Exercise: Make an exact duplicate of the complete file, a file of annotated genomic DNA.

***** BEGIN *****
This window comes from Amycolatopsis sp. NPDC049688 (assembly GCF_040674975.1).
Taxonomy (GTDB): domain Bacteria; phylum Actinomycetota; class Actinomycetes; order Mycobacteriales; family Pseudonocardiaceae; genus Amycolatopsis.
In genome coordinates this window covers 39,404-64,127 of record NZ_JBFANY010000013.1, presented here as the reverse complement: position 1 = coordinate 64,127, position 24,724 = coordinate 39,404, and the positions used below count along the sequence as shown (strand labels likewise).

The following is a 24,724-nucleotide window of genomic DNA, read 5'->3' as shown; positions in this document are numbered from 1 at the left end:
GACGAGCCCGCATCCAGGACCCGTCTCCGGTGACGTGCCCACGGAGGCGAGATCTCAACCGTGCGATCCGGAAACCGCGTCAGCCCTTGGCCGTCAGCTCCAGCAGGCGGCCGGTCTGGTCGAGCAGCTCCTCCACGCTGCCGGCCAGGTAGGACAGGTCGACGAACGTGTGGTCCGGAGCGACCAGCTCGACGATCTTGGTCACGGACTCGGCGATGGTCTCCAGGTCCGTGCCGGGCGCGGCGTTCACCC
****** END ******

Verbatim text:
This window comes from Amycolatopsis sp. NPDC049688 (assembly GCF_040674975.1).
Taxonomy (GTDB): domain Bacteria; phylum Actinomycetota; class Actinomycetes; order Mycobacteriales; family Pseudonocardiaceae; genus Amycolatopsis.
In genome coordinates this window covers 39,404-64,127 of record NZ_JBFANY010000013.1, presented here as the reverse complement: position 1 = coordinate 64,127, position 24,724 = coordinate 39,404, and the positions used below count along the sequence as shown (strand labels likewise).

The following is a 24,724-nucleotide window of genomic DNA, read 5'->3' as shown; positions in this document are numbered from 1 at the left end:
GACGAGCCCGCATCCAGGACCCGTCTCCGGTGACGTGCCCACGGAGGCGAGATCTCAACCGTGCGATCCGGAAACCGCGTCAGCCCTTGGCCGTCAGCTCCAGCAGGCGGCCGGTCTGGTCGAGCAGCTCCTCCACGCTGCCGGCCAGGTAGGACAGGTCGACGAACGTGTGGTCCGGAGCGACCAGCTCGACGATCTTGGTCACGGACTCGGCGATGGTCTCCAGGTCCGTGCCGGGCGCGGCGTTCACCC